Template files are the files which control how your WordPress site will be displayed on the web. These files draw information from your WordPress database and generate the HTML code which is sent to the web browser.
Every theme has several different template files, where every template has a specific task. Some templates (the header and footer template files for example) are used on all the web pages, while others are used only under specific conditions.
Important Template Files:
- header.php (displays the header area)
- footer.php (displays the footer area)
- index.php (shows your latest blog posts)
- single.php (shows a single blog post)
- page.php (displays static page)
- sidebar.php (displays the sidebar)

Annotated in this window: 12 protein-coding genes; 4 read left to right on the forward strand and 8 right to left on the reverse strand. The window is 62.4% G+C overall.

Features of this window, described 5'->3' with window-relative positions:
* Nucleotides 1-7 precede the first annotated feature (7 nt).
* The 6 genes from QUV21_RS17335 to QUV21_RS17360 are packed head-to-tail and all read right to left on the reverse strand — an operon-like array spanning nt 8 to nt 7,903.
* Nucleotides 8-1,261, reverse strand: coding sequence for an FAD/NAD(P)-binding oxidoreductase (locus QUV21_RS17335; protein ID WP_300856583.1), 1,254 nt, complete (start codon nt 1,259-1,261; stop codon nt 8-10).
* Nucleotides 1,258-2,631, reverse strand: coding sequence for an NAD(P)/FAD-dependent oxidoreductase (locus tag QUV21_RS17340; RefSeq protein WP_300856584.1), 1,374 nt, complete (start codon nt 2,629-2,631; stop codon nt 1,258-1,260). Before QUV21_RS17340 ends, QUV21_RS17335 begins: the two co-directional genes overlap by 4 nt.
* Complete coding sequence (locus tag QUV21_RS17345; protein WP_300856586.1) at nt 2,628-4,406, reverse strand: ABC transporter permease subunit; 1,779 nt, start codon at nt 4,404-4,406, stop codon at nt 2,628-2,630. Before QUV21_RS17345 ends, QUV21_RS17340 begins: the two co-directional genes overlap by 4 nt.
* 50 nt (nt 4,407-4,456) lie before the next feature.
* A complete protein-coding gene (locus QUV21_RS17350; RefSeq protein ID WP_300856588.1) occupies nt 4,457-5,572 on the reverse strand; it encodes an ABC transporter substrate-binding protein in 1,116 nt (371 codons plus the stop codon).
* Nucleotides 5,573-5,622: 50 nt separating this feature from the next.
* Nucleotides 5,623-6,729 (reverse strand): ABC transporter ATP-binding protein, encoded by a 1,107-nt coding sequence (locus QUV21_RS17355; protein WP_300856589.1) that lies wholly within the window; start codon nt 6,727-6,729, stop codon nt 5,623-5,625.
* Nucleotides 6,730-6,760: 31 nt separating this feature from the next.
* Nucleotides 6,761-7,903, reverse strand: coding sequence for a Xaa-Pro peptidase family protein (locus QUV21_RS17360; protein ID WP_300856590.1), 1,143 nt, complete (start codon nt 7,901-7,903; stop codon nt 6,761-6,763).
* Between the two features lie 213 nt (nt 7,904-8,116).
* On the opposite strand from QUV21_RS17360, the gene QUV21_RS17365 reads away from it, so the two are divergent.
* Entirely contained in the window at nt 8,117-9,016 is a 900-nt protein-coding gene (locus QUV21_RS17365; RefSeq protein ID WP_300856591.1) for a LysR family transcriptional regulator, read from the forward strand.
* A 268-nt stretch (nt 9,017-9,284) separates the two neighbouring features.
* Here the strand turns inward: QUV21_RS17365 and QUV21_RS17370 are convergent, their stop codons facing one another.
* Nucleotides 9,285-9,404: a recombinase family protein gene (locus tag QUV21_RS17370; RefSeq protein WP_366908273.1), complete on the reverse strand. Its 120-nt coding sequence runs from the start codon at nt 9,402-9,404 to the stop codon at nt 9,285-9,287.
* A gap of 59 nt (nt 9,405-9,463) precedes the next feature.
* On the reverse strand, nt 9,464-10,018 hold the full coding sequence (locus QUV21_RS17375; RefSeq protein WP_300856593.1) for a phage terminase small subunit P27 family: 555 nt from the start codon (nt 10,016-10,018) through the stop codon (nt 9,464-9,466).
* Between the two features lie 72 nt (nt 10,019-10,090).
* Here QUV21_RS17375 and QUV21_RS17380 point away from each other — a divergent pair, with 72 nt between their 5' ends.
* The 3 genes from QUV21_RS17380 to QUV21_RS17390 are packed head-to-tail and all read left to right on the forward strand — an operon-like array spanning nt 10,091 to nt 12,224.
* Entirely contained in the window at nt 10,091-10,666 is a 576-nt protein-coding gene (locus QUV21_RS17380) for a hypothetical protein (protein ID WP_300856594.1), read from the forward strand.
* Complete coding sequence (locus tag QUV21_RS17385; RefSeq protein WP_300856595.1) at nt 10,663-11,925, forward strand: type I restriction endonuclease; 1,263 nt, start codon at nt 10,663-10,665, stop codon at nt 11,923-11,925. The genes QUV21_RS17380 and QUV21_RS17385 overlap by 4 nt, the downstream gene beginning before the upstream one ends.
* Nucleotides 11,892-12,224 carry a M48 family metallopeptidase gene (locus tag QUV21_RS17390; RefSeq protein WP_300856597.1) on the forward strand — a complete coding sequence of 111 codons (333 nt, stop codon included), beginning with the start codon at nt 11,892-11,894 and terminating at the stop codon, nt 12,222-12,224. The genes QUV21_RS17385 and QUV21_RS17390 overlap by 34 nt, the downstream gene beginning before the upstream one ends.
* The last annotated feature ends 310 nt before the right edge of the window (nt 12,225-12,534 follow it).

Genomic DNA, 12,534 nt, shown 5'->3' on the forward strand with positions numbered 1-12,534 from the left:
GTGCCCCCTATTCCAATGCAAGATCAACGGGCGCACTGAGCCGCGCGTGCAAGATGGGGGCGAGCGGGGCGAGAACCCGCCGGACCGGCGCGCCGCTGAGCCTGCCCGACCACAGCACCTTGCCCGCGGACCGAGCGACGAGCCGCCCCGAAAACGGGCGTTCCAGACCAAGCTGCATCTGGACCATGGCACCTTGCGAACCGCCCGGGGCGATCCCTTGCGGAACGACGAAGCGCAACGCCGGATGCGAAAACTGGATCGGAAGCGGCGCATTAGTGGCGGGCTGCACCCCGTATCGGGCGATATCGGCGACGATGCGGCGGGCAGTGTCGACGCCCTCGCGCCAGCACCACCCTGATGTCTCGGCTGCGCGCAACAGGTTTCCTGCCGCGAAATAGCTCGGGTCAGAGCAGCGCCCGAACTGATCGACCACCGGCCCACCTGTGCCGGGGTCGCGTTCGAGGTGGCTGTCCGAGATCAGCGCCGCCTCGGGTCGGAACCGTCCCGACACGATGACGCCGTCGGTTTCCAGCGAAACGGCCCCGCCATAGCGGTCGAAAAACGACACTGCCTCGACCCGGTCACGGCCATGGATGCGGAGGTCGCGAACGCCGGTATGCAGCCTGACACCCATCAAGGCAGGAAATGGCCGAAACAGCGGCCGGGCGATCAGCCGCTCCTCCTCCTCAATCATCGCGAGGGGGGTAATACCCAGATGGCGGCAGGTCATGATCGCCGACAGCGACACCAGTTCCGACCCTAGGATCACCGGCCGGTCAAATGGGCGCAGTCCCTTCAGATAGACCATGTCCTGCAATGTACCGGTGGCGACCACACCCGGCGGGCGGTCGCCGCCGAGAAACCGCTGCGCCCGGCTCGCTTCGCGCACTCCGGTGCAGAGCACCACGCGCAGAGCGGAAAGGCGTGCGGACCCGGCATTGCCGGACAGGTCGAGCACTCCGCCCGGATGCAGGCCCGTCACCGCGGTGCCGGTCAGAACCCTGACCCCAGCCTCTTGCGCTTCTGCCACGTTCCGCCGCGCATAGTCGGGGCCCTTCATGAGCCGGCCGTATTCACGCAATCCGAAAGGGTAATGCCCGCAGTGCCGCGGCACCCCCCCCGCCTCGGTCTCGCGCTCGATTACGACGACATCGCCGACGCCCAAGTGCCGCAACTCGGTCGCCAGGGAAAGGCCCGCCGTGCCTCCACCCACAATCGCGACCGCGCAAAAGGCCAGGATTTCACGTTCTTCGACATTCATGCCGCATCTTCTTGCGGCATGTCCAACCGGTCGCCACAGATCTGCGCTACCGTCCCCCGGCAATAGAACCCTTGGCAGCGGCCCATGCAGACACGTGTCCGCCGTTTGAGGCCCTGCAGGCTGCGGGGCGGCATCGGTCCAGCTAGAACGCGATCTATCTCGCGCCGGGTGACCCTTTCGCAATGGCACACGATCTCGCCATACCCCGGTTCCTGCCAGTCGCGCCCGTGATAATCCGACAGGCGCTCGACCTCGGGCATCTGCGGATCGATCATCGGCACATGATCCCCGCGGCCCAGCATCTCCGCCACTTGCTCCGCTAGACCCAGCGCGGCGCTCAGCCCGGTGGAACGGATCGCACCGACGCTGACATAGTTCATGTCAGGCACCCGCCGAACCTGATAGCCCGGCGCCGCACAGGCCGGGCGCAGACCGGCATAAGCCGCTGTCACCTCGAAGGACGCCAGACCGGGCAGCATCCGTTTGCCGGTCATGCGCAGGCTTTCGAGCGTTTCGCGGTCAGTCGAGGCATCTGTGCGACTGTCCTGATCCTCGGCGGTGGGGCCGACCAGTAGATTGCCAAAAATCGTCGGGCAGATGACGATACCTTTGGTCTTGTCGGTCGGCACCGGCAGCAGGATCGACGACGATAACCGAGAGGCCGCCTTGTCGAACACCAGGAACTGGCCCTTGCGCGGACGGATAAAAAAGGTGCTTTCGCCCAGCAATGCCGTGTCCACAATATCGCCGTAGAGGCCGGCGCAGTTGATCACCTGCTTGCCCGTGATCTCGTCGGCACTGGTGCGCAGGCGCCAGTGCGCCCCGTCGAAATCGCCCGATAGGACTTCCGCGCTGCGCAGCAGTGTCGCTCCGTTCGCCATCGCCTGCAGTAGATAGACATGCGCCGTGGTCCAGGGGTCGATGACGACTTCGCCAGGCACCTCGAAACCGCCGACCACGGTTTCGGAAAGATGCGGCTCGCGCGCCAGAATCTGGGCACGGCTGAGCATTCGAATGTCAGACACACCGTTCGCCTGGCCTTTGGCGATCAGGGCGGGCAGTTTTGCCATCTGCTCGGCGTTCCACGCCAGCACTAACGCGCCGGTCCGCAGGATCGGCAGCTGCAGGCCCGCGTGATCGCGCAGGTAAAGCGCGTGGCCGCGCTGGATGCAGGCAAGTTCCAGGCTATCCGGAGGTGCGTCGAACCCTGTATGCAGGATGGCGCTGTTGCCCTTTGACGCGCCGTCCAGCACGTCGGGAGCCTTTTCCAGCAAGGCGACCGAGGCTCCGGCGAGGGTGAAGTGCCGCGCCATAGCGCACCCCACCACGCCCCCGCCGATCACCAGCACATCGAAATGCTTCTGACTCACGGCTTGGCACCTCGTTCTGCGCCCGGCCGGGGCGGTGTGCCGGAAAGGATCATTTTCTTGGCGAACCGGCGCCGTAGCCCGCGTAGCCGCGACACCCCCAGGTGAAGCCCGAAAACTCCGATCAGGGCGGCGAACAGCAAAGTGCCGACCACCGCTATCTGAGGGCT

- archive.php (shows blog archives)
Please see also the Template Hierarchy Codex Page.
How to override template files
In case you want to customize the HTML of a certain area of your WordPress theme, you can override template files with a child theme. This WordPress feature lets you modify the templates of a parent theme without actually editing them, so that your modifications are preserved when the parent theme is updated.
A child theme can override any parental template by simply using a file with the same name. That means when you want to override a template file, you can copy the original file from the parent theme and paste it in the child theme folder with the same file name. WordPress will then use the file of the child theme instead of the parent template. Afterwards you can edit the file in your child theme folder and make your changes.
- let’s say you want to edit the page.php
- open the page.php file and save a copy in the child theme
- edit and save the page.php in the child theme